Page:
Wednesday, August 20, 2008

Is structure so scary?

Over the past few weeks Zachary and I have been going to Toddler Time at the local library.  They do stories and songs.  It's fun and Zachary is fascinated by the other kids.  Toddlers are active little people so you never know what will happen, but lately it has felt more chaotic than usual.  I have been doing some observing to try and figure out why this is.   Most parents sit with their children on the floor and participate with them in the songs and stories.  There are some parents who sit back and watch their child as they roam around the room.  I think that is fine.  But what happens when a child stands in front of the teacher and grabs at her things when she is trying to lead the lesson?  What would you do?  My initial instinct would be to gently pick up my child, take him back to our area on the carpet and encourage him to watch and listen to what the teacher is doing.   Lately, I have been observing more parents letting their children roam without direction, even if they are up front getting into things.  This is where the chaos seems to build.  More kids gather around the teacher and it becomes difficult for the lesson to continue.  Those of us who are sitting, trying to listen and participate are left watching the struggle.  I admit it, I became frustrated and finally picked up Zachary and left.
The other day we went to another Toddler Time at a different library.  It was mostly music.  The teacher told the adults to let their children do whatever they wanted as long as they were safe.  If that meant running around the room, that was fine.  She asked that we stay with her and continue doing the activities so our children will see us as we model for them. Now don't get me wrong, I am all about letting kids explore and learn at their own pace, but shouldn't we as parents help guide our children in that learning?  As I watched some children run around the room it didn't seem to me that they cared at all about what mom, dad or grandma was doing.  They were wild and free while other children were trying to sing along over the chaos.  Sometimes I wonder if we are so afraid to "squelch" our child's individuality that we let go of structure and the opportunity to teach them skills they will need for their future.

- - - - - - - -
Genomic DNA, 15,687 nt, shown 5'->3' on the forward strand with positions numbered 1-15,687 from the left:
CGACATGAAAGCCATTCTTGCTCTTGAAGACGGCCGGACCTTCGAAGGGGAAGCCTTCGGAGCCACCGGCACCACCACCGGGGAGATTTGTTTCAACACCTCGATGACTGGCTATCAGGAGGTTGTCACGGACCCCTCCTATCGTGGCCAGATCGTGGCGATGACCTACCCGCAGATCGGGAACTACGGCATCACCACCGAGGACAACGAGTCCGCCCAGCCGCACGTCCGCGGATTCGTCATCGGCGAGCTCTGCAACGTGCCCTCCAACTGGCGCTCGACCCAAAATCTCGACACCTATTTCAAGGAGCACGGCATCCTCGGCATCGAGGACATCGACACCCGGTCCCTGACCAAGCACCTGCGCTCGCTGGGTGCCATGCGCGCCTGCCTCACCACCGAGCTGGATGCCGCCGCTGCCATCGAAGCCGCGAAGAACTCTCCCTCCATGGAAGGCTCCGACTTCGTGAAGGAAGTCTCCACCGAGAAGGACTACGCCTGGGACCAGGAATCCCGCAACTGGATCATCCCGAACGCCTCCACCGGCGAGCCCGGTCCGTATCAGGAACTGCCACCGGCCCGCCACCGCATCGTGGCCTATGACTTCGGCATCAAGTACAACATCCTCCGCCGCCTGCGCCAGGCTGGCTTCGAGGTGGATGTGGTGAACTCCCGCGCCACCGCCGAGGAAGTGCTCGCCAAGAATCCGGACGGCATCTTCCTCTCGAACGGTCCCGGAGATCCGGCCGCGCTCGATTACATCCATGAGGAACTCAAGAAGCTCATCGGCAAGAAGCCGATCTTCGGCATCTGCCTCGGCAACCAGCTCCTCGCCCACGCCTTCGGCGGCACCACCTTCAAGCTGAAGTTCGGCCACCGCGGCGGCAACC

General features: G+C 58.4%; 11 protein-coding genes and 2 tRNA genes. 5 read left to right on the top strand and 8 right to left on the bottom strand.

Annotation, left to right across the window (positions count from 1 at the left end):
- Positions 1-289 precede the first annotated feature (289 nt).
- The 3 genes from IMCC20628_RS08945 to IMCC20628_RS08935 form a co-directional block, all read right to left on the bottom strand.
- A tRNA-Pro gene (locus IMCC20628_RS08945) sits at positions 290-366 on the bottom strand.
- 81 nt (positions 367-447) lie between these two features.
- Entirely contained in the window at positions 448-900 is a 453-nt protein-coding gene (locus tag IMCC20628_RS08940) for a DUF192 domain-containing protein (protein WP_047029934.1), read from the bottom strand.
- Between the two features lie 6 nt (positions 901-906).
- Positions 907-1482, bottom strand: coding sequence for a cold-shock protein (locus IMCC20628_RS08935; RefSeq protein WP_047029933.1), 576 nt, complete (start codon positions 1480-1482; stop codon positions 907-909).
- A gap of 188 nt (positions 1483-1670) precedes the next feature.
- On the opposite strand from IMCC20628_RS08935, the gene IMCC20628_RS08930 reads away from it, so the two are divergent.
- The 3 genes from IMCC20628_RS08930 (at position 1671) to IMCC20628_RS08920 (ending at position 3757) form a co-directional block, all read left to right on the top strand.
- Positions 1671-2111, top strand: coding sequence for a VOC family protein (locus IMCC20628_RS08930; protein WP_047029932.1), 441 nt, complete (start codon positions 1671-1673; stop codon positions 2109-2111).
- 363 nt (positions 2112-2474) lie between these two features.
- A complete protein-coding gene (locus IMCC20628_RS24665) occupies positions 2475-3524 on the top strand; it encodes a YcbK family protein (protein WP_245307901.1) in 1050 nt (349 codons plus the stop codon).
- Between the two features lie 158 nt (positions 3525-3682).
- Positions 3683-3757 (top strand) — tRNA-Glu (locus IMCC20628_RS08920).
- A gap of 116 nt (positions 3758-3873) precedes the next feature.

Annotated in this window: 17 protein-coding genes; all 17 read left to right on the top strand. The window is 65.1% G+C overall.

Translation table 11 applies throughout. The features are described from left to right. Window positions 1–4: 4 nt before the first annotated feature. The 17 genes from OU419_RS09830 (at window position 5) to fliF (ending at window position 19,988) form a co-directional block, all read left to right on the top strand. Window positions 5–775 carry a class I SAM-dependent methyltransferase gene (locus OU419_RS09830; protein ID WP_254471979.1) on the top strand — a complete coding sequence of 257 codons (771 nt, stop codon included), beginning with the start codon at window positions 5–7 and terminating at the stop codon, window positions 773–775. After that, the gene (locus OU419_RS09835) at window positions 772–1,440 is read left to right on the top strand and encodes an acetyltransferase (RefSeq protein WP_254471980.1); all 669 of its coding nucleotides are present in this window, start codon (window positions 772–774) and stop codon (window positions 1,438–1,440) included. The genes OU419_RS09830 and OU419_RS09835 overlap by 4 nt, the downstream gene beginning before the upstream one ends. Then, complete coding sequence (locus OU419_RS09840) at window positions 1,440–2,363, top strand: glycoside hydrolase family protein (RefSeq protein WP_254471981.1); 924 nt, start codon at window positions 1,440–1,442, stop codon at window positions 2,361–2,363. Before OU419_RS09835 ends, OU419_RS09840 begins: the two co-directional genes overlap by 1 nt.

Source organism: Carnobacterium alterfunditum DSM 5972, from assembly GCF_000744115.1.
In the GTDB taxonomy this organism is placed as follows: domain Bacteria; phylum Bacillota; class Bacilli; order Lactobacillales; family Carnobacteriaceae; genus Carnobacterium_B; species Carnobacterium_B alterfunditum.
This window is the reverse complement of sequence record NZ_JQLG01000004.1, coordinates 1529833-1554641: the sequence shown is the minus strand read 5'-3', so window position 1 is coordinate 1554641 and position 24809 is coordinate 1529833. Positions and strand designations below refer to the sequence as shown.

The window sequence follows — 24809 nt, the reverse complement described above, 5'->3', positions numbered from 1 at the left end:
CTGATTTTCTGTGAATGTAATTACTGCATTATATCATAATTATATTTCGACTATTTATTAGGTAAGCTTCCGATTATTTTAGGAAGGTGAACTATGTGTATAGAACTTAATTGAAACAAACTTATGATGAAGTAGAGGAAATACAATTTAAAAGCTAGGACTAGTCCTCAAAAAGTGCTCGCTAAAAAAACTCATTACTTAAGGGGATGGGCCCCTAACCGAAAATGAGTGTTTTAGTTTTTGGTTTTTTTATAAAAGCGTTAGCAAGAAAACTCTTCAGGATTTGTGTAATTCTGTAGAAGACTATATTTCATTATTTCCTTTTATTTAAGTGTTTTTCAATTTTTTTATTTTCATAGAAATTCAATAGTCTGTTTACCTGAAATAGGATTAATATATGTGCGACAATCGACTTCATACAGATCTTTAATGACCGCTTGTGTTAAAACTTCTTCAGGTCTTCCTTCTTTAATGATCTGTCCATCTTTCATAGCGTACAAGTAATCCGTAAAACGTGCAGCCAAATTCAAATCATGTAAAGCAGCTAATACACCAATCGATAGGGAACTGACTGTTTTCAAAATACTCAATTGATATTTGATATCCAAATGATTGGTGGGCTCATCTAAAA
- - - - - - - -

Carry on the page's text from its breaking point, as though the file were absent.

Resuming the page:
There are definitely times and places to allow our kids to run, shout and be plain silly, but then there are times to help our children learn to be still, participate and listen.  After all, they have never been in this world before.  They look to us to be their primary guide and teacher.  I do know that when they go off to preschool or Kindergarten there will be quiet times and story times where they won't be allowed to run around and do what they want. Wouldn't it be helpful for us to begin building that structure into their lives at an early age?  I think so.
Thanks for reading as I process "out loud".  I welcome your thoughts too!  Blessings to you and your little one(s)!


  1. Not only helpful but imperative. It's about boundaries and the recent pop-psychologists would like us to believe that our children will be harmed by saying No!. The "experts" are finally starting to swing the other direction to a certain extent. In my kids generation the buzz was "That is not ok" spoken softly. I figured it out pretty fast that it does not work. Just wait until elementary school when your child space is being bombarded by some child who has no delineation of boundaries. Think it is stressful now? It is our responsibility as parents to define the rules and boundaries because it may be cute when they are one or two, but later on it is annoying and harmful. It does a child a disservice to not teach them how respect others in the world. Just for a fun exercise, visit a local soccer field where the elementary school age kids are playing a game and then you tell me where these kids get their modeling from. It's pretty amazing to watch and listen to. They are listening to and watching everything you do even though it may not seem like it. Statistically speaking our kids are in crisis because of this phenomenon of lack of boundaries. Welcome aboard. Children do teach us much.

  2. I couldn't agree with you more! Without structure there is disorder. A room full of toddlers without structure in it should be a negative experience for all the adult. If not, then most likely the parent lacks structure in his or her life. But most importantly, the damaging affects it can cause to the toddler. (frustration, anger, impatiences, emotional problems) just to name a few. Toddlers without structure in their lives will be a problem child in future. And the sad part of it all, it's not the child's fault.

  3. I agree with you completely ! There is a time and place for children to run and have fun but they also need structure at such an early age. I would have done the same thing you did - but unfortunately as sad as it is some parents really don't care about structure with their children. It upsets me because it feels like they take them to these types of places so they don't have to truly "spend" time with them but to just let them run loose all over the place. I believe all children need guidance and a model be it from mom, dad, gramma or a teacher to show them right from wrong. Also without guidance as they get older they will end up the disruptive children in school who honestly do not know any better because they were never taught any better. LOVE YOU CUZ !!!